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My vet said that if I wanted to OFA, in order to get the right positioning for a good OFA x-ray they'd have to sedate.
 

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There are only two clinics here in town that people go to for OFA. One sedates across the board and the other gives the dog a chance and then sedates if needed. When I got my boy done last month, I went to the one that didn't sedate automatically. It is very hard to get a dog to lay perfectly still and relaxed on his back while his legs are being pulled straight back so I can see why most vets will just sedate everyone. My dog was perfectly happy and relaxed as long as he had his ball in his mouth and his belly was being rubbed and wasn't sedated.

I paid $300 for hips and elbows and that included the OFA fee.

I personally wouldn't do prelims unless I had a lot of extra money laying around. Most dogs have to be sedated and I'm not a fan of doing that any more often than I absolutely have to.

I would do them if I were thinking about keeping that dog for breeding as it would help make the decision to keep the dog and/or spay/neuter them.
 

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Originally Posted By: ChicagocanineMy vet said that if I wanted to OFA, in order to get the right positioning for a good OFA x-ray they'd have to sedate.
Nope. Camper wasn't sedated.

We work our pups from the first (well maybe second...) day they arrive to accept lying on their backs, having their tummies rubbed, and being handled (toes, ears, teeth, etc being inspected). We hold them with their heads in our laps, toes facing our toes, and increase the duration as time goes on.

I also bring them to the vet's office to be weighed, to meet and greet the staff, for friendly handling (being petting, picked up, played with, etc) often -- outside of regular exams.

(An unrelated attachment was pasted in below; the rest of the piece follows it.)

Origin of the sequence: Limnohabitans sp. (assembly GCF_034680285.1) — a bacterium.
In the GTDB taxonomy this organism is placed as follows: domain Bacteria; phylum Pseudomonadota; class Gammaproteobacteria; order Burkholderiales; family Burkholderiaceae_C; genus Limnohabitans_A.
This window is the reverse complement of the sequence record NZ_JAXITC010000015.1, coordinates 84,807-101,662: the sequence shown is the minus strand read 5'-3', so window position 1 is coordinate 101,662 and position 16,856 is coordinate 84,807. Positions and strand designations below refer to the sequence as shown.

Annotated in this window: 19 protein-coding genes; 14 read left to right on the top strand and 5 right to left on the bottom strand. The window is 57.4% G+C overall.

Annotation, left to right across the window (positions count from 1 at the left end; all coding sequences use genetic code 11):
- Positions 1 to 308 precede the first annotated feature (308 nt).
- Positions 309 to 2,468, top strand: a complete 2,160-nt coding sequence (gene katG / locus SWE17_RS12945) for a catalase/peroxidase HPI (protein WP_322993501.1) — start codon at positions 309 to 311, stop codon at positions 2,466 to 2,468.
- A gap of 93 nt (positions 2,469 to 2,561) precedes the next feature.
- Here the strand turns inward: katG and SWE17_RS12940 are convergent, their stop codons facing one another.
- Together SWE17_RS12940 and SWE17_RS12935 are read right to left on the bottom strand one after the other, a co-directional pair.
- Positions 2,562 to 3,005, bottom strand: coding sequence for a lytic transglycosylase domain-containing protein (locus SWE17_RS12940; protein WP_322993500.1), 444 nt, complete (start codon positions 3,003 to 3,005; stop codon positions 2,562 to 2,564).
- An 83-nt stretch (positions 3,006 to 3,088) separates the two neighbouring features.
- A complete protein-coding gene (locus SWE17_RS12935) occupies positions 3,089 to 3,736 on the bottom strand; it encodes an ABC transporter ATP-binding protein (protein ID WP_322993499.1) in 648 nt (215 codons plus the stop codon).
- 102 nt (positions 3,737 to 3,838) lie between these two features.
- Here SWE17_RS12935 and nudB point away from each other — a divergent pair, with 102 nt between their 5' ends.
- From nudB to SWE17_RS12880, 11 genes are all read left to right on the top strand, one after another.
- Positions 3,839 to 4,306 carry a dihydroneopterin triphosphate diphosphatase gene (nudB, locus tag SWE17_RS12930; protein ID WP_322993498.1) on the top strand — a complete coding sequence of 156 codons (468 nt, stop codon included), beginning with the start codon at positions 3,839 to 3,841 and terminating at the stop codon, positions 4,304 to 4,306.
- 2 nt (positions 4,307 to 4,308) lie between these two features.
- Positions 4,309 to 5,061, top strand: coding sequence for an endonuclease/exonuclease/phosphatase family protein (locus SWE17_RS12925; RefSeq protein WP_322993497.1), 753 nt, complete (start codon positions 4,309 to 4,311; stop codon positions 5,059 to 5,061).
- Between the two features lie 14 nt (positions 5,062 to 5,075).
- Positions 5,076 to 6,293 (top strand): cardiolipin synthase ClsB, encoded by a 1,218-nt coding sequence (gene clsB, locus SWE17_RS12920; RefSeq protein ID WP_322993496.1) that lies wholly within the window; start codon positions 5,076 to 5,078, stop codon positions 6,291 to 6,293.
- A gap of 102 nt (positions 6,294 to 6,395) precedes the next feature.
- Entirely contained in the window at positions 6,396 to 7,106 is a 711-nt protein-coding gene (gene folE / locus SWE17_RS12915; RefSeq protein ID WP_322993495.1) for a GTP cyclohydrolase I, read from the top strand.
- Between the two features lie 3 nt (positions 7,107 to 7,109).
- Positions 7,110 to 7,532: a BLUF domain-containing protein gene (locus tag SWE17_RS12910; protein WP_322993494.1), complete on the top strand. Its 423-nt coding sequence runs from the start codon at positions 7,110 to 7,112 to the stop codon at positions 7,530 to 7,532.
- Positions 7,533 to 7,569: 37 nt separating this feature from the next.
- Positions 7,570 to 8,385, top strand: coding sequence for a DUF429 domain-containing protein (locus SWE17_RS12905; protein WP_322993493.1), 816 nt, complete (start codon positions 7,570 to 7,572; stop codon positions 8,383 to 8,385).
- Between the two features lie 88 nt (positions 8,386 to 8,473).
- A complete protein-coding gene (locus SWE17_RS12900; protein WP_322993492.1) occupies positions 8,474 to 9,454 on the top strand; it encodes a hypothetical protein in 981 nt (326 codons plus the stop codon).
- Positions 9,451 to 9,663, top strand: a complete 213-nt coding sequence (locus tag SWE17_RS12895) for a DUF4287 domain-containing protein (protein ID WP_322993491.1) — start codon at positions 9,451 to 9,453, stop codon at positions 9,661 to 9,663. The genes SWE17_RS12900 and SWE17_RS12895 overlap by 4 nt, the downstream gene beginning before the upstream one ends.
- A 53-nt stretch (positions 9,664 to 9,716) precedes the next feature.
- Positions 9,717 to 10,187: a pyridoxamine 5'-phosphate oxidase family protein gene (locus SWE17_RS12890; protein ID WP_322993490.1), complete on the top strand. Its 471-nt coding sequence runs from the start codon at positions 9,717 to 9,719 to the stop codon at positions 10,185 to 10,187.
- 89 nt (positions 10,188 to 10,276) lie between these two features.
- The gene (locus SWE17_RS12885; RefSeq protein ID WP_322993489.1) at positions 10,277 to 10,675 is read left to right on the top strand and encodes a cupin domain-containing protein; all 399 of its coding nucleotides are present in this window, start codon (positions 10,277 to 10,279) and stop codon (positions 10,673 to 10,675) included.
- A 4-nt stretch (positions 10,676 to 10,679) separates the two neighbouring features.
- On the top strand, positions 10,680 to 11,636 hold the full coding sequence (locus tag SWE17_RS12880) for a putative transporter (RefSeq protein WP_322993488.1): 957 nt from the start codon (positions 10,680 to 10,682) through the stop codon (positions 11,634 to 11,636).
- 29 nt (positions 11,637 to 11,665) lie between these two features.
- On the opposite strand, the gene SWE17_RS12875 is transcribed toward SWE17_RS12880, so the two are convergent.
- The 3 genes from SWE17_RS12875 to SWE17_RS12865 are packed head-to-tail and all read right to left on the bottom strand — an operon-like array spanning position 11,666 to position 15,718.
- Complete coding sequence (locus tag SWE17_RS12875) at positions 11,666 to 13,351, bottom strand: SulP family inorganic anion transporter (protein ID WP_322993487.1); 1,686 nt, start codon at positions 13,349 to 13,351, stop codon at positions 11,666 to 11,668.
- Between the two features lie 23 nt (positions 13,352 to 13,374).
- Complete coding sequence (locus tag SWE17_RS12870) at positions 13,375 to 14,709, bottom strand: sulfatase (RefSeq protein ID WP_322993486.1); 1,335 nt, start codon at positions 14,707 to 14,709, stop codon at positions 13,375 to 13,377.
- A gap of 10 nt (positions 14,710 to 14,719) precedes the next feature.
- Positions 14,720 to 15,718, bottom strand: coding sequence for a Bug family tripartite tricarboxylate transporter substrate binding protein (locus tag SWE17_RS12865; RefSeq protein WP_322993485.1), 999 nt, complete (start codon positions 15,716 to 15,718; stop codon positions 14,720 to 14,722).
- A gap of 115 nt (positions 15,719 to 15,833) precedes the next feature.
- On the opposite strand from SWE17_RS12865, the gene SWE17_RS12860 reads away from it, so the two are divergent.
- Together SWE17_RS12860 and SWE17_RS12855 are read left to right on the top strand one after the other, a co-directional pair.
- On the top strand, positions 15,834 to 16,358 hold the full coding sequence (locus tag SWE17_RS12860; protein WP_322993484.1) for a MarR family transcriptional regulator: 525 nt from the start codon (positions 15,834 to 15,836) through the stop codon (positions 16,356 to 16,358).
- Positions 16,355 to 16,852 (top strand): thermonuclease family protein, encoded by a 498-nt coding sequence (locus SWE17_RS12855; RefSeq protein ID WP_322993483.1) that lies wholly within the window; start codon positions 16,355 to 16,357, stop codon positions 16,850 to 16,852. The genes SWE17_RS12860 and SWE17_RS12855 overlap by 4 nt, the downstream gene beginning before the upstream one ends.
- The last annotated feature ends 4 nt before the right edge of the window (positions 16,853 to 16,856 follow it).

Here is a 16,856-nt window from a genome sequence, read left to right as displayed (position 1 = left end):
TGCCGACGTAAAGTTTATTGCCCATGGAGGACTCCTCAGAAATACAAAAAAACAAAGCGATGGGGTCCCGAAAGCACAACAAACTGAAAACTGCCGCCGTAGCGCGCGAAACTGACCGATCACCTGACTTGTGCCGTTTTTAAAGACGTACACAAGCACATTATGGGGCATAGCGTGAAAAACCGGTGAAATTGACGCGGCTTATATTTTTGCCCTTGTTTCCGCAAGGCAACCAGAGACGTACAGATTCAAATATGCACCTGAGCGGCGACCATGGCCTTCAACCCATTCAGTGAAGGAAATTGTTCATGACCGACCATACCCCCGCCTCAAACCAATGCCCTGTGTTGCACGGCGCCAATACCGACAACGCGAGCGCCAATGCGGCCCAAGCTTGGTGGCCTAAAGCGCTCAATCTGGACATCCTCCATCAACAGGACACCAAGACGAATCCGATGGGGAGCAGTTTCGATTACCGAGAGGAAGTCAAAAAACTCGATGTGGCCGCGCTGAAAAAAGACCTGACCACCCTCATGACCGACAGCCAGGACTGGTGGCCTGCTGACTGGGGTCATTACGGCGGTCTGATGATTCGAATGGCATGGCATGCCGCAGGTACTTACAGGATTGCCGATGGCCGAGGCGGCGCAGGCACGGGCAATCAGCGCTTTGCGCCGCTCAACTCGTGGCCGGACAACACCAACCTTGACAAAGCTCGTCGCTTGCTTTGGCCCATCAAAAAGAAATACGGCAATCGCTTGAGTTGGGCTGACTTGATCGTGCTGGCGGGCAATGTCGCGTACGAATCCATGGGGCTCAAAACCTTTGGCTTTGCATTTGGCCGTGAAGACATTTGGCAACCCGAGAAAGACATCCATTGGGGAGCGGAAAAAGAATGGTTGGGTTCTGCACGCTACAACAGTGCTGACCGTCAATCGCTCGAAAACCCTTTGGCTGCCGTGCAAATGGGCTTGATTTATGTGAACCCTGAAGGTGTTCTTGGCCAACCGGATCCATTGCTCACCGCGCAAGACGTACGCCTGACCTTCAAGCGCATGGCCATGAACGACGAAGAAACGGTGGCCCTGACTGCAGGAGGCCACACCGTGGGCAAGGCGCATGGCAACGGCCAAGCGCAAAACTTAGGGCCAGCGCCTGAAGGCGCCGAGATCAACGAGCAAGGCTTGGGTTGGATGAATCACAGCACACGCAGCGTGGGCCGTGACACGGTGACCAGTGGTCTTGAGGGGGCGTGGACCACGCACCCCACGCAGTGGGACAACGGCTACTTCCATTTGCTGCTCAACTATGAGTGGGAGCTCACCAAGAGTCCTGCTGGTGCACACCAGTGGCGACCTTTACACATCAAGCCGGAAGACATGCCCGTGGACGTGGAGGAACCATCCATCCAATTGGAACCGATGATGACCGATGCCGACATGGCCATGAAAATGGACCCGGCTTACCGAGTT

When I wanted Camper's OFA films taken, he accepted being placed on his back by staff that he knew and was comfortable with. He didn't quite seem to understand why his leg was being pulled at first. The vet said that he'd tense up the leg. So she just stood for a few minutes, talked to him, and rubbed his tummy and thigh, as she pulled the foot slowly into position. (Then she told him to wait and he lay still).

The xrays came out clear and were easily read by the radiologist and OFA.

I train all my pups the same way, not specifically for *OFA* xrays, but because I want them to accept handling when necessary. Xrays, ultrasounds, cystos... these all go faster and easier if the dog is willing to accept being put in awkward positions for a few minutes. And it's safer for the dog.


If my dogs have to be sedated anyhow, then I'll get xrays at the same time. But my dogs don't need to be sedated to get them. But it takes training, pretty much every day...
 

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In trying to pinpoint an elbow/leg issue, they're doing xrays on Anna. I decided to go ahead and have her hips done too so I know what's in there and we know if we'll be facing anything down the road.
 

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Originally Posted By: ChicagocanineMy vet said that if I wanted to OFA, in order to get the right positioning for a good OFA x-ray they'd have to sedate.
Much depends on the skill of the vet, personality of the dog, and also the equipment used (does the vet have a V wedge to lie the dog in or is the dog flat on a table). Takes more time and patience, and may waste a few films (less of a concern with today's digital x-rays) but it can be done. Many vets do them without sedation, or at least try and only go to sedation if the dog just will not cooperate.